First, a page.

|                mega  |
|45 12 07 25 39    40  |

|Ticket 2              |
|                mega  |
|12 39 25 45 07    40  |

This table tells us that when you buy more tickets you increase your chances of winning. You don't need to do all these tedious calculations to figure that out :-P

Even if you buy 1,000 or 10,000 tickets your odds are no better than 1 in 175,000 or 1 in 17,500 respectively. Now, let's look at what happens to your expected net winnings. I assume that each ticket costs $1.

Expected Net Winnings

n         | Expected Net Winnings ($)
1         | 2.07 
2         | 1.07
5         | -1.93
10        | -6.93
25        | -21.93
50        | -46.93
100       | -96.93
250       | -246.93
500       | -496.93
1,000     | -996.93
5,000     | -4,996.78
10,000    | -9,996.36
50,000    | -49,982.70
100,000   | -99,940.02
1,000,000 | -994,305.78

According the table above your expected net winnings decrease as you buy more tickets. This would be a strong suggestion against buying more tickets even though your chances increase. I wouldn't buy a ton of tickets, because you are more likely to lose a lot of money if none of your tickets have the winning combination!

Let's look at the scenario from the perspective of the total number of plays purchased for the Mega Millions jackpot. In this case I will relax the two assumptions above and add one more assumption.

1.) People can purchase more than one play on a single ticket (i.e. you can have more than one combination of numbers on a single ticket).

2.) The plays themselves do not have to be unique. So it is possible for two or more people to have the winning combination.

3.) The combination of numbers selected for each play are independent of one another (i.e. the combination of numbers for one play does not effect the combination of numbers for another).

For this scenario I am still assuming that there are only two possible outcomes; either someone has a ticket with the winning combination or no one has a ticket with the winning combination. Therefore, someone either wins the jackpot or no one wins anything at all. And each play costs $1.

Given the three assumptions above we will use the binomial probability distribution to construct a table like those above. If you don't know what the binomial probability distribution is google it!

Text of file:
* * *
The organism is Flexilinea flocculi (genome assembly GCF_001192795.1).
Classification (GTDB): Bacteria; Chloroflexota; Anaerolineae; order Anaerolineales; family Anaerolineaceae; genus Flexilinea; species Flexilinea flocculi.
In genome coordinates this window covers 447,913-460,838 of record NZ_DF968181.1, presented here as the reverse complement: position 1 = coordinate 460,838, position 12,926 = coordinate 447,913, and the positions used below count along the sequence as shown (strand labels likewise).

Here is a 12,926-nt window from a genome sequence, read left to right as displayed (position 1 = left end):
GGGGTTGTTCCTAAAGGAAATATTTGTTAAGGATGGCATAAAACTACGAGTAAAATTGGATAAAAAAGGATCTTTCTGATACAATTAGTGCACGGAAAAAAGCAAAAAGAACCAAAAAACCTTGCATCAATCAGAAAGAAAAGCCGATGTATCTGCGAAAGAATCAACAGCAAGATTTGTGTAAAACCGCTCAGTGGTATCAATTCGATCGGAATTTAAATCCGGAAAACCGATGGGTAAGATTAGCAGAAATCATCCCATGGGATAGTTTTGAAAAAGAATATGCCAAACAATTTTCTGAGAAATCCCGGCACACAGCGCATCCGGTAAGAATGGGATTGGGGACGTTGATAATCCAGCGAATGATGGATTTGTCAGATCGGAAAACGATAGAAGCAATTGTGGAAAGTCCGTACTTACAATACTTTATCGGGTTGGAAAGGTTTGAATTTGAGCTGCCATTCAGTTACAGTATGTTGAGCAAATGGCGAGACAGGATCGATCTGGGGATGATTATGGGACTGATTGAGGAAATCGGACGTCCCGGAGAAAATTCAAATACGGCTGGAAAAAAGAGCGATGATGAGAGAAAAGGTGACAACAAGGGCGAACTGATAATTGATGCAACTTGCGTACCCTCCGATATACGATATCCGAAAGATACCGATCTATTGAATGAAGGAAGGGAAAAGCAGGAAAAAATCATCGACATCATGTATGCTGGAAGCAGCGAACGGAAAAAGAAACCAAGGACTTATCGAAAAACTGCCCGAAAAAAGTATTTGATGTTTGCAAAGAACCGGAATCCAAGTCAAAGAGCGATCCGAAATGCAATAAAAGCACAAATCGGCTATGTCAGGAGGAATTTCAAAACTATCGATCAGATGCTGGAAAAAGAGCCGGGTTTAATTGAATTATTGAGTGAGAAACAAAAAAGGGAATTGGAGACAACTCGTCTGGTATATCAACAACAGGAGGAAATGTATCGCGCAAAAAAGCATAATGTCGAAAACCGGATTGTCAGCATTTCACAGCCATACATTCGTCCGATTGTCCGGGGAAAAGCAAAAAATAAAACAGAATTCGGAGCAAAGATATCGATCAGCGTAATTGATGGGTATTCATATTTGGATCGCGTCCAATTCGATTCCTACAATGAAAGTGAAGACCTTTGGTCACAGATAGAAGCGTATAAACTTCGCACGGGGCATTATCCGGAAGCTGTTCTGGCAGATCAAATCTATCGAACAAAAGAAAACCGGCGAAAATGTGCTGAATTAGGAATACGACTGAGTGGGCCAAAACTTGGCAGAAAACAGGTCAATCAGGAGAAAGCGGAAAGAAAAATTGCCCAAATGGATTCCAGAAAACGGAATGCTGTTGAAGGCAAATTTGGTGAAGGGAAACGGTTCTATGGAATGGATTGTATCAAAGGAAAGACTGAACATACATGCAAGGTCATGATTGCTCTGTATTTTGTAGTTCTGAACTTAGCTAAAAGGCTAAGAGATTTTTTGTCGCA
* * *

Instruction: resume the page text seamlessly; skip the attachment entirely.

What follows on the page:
Let us first introduce the following parameters:

N - total number of plays purchased
p - probability of a play matching the winning combination
q - probability of a play not matching the winning combination

p = 1/175,711,536 = 0.00000000569
q = 1 - 1/175,711,536 = 0.9999999943

*Note: the values of 'p' and 'q' do not change and are fixed

Probabilities and Expected Net Winnings for all who Play the Mega Millions Lotto

N             | Probabilities | Expected Net Winnings ($)
1             | 0.00000000569 | 2.07
2             | 0.00000001138 | 4.15
5             | 0.00000002846 | 10.37
10            | 0.00000005691 | 20.73
25            | 0.00000014228 | 51.83
50            | 0.00000028456 | 103.66
100           | 0.00000056911 | 207.32
250           | 0.00000142279 | 518.30
500           | 0.00000284557 | 1,036.61
1,000         | 0.00000569113 | 2,073.22
5,000         | 0.00002845573 | 10,366.02
10,000        | 0.00005691146 | 20,731.88
50,000        | 0.00028451682 | 103,653.31
100,000       | 0.00056895268 | 207,291.34
1,000,000     | 0.00567498209 | 2,070,165.31
10,000,000    | 0.05532229244 | 20,427,260.84
100,000,000   | 0.43397362257 | 177,743,118.44
540,000,000   | 0.95372802684 | 490,026,268.99
1,000,000,000 | 0.99662427778 | 534,801,387.78

The probabilities in this table represent the chance that someone has a ticket with the winning combination given that the total number of plays purchased is 'N'. This allows the possibility that more than one person has a winning ticket. The figures in the second column represent the expected net winnings for all who play the lotto. We are not concerned with individual players here! As we saw in the previous table the expected net winnings for an individual become negative once they purchase more than three plays.

The table suggests that as the total number of plays purchased increases the likelihood that someone will win the jackpot. The expected net winnings for all players also increases as more tickets are purchased. Furthermore, the probability that someone has a winning ticket approaches 1.00 and the expected net winnings approaches the jackpot of $540 million. This means that it is very likely that some will win the big jackpot tonight. I hope it's me!

Thanks again for reading part 2 of my post about the Mega Millions Lotto. I spent the entire night on this and my previous blog (probably more time than I should have).

Even though I know a lot of probability theory I should say that I make no guarantees as to the accuracy of the numbers and the methods I used to obtain those numbers. I am only human.

Upon scrutinizing these results if you should find any errors in my calculations or methods, please let me know. I can always revise these blogs or post future blogs with more accurate information.

Thanks again :-)

Playing the Mega Millions Lotto? Please Read!

Here is a nice video by Salman Kahn, the founder of Kahn's Academy, that shows how you calculate the probability of winning the Mega Millions jackpot. Probability is just a fancy word for chance.

If you buy one lottery ticket your chance or probability of winning is 1 in 175,711,536! That's pretty slim if you ask me!!! That's why I haven't bought a lottery ticket until last night; one of my buddies on Facebook convinced me to.